Bill Gates made a bad decision early in his career. In fact, if it weren’t for the fact that some other people made even worse mistakes, we might not ever have heard of him.
Yes, Gates was and is brilliant, and he worked hard. Malcolm Gladwell, author of Outliers, attributes his success to the 10,000 hours he spent mastering computer programming at an early age. Like star athletes and musical prodigies, Gates invested serious time and effort to deepen his knowledge and hone his skills. Gladwell also acknowledges that Gates had the benefit of good education. He went to a private school with a computer lab long before such facilities were commonplace.
There is more to Gates’ success, however, than his talent, hard work, and education. It might be that we know his name only because of his amazing luck as a negotiator. The flip of the coin came up heads for him three times in a row at a critical point in his business life.
In 1980, Gates and a few fellow programmers had a small company in Seattle. IBM approached them about developing an operating system for personal computers that it was about to launch. Gates had never built an OS, however, so he referred them to Gary Kildall, a much better known programmer at Digital Research.
Luckily for Gates, though, those talks went poorly. Digital Research hesitated about signing a non-disclosure agreement. They later relented, but then wouldn’t budge in their demand for royalties instead of the $250,000 lump sum that IBM offered. It was only because of that deadlock that IBM came back to Gates.
There was a second twist after that. Both IBM and Gates knew of another operating system that had been developed by Seattle Computer Products. With IBM’s secret backing, Gates cheaply acquired the software — then called QDOS, an acronym for quick-and-dirty-operating system. Again luck came into play: SCP didn’t discover who was really behind the deal; otherwise the price could have been far higher. Microsoft then tweaked the program and rechristened it DOS: Disc Operating System.
Then Gates was lucky a third time in negotiating the licensing agreement with IBM. On the surface Big Blue got great terms, par for the course when a corporate behemoth is dealing with a start-up. IBM agreed to pay a modest royalty on each copy that would be sold with its new machines. (It’s just a guess, but IBM might have become more amenable to a royalty arrangement after their lump sum offer killed the deal with Kildall.) But the critical point was that IBM’s rights were non-exclusive: Gates and his friends kept ownership of the DOS program.
Kudos to Gates and his pals, of course, for seeing that the real money would be in software, not hardware. But let’s also acknowledge the great luck that those they were dealing with were blind to that fact. Had IBM insisted on exclusive rights, it might have forced Gates to concede — or they might have sought out another developer. Who knows what would have happened to Gates and Microsoft if they hadn’t been able to keep DOS, which became the cornerstone of their business? He and his partners still might have been successful, but the odds are not nearly so spectacular.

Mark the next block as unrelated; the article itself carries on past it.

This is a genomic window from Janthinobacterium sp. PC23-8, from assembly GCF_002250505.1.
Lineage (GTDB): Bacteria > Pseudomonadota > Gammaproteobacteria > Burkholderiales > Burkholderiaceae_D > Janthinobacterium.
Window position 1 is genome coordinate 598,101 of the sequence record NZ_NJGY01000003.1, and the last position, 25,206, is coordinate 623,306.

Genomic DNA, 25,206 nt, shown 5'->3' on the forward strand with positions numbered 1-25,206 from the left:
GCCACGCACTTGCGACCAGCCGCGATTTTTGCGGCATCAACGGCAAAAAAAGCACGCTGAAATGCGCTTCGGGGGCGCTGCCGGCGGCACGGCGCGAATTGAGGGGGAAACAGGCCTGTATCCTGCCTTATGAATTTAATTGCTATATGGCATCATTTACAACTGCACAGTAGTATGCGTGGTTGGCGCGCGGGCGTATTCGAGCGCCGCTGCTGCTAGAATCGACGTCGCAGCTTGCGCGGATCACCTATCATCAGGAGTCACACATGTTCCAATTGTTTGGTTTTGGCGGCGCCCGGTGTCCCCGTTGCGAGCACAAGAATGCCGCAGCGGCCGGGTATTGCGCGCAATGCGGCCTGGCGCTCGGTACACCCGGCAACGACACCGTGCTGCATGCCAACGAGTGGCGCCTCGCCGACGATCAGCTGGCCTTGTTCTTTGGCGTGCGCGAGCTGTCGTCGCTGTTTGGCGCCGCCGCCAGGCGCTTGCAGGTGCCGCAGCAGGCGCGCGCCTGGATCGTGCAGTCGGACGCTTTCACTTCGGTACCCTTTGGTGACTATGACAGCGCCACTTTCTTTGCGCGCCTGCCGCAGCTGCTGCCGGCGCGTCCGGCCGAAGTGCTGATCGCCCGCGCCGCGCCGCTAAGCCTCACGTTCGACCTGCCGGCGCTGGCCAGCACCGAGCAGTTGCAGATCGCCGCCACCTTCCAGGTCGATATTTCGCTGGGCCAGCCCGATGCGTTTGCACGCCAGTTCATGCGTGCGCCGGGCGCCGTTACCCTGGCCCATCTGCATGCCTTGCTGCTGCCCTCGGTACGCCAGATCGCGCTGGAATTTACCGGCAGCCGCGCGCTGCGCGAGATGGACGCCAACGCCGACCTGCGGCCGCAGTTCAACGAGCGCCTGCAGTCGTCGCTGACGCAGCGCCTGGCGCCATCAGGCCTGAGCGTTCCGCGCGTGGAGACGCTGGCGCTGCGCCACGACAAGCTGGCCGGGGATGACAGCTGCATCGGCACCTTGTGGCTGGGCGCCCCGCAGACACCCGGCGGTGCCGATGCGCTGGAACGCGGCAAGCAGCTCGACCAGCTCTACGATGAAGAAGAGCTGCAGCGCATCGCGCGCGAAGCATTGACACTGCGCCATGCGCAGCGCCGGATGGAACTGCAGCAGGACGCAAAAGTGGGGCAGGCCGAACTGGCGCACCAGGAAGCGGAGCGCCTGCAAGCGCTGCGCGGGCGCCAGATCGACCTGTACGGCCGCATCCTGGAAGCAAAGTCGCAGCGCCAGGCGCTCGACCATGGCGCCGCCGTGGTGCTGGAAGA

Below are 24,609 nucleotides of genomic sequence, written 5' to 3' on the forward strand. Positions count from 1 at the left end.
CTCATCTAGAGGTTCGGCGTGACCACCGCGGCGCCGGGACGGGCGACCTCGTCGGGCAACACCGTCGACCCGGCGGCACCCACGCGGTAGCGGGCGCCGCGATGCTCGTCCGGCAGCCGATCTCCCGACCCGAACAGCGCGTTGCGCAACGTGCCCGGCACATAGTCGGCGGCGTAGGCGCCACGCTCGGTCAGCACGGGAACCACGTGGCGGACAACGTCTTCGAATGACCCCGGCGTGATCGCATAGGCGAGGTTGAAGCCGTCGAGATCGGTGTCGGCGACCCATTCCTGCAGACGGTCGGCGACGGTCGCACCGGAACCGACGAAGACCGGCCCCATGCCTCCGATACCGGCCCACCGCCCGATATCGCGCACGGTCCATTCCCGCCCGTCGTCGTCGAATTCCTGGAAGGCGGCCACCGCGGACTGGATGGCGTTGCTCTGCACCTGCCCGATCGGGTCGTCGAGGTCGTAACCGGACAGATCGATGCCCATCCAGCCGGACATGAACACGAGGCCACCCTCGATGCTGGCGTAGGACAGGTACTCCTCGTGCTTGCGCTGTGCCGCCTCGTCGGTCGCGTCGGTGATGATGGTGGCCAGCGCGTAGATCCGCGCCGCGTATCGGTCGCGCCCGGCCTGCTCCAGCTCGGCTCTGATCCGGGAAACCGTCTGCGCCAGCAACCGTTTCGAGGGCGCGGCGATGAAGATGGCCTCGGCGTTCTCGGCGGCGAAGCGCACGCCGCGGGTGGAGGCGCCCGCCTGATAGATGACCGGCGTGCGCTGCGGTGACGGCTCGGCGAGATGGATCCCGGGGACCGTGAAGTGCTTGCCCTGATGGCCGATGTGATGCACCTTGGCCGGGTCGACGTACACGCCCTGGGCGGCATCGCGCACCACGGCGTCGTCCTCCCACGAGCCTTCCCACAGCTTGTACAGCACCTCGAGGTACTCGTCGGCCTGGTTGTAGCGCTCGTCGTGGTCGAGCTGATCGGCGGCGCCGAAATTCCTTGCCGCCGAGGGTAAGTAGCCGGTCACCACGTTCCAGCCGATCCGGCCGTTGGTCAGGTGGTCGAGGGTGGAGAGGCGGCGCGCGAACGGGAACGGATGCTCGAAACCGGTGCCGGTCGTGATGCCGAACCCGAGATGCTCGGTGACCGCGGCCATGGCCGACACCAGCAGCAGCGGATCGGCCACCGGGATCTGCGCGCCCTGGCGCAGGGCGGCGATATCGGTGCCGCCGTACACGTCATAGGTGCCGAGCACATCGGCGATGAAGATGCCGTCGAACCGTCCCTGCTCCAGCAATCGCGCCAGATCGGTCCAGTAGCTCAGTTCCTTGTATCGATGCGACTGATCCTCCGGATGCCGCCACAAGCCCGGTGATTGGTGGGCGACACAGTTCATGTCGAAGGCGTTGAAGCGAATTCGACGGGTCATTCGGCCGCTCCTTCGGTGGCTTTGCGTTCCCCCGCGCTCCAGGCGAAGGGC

So it is with any decision: the chain of events that brings you to a choice point will be shaped by luck, good or bad. Prior circumstances may determine whether you’re in a position of power or relative weakness. (For that matter, luck governs whether rain or sun that day will make your mood sour or buoyant.) And the same is equally true for everyone with whom you deal.
Philosophers, political theorists, and strategists have long acknowledged the large role that luck plays in every aspect of our lives. Even Nicolo Machiavelli, the cataloger of each and every lever that a prince can pull in the pursuit of power, acknowledged that “I believe that it is probably true that fortune is the arbiter of half the things we do, leaving the other half to be controlled by ourselves.” What was true in Italian politics centuries ago is just as true in management today.
So, why does acknowledging this help business decision makers in any way? Once we acknowledge how much depends on luck, we do two things differently, I think. First, we study decision making differently, no longer assigning brilliance to every decision that, viewed retrospectively, worked out well. Second, we might focus on different skills as important to important decision points, such as the flexibility to capitalize on changes in luck versus the ability to predict in advance how things will play out.
For better or worse, the intelligence, values, and needs of whomever you interact with impact your success as much as your own resources. Throw in external circumstances that are beyond your control (whether other deals for them fall through, as they did for IBM), and it’s obvious that your destiny isn’t entirely in your hands. Understand this and you act differently, knowing that your own skill will be tested by how well you play the cards you are dealt.
Reblogged from: here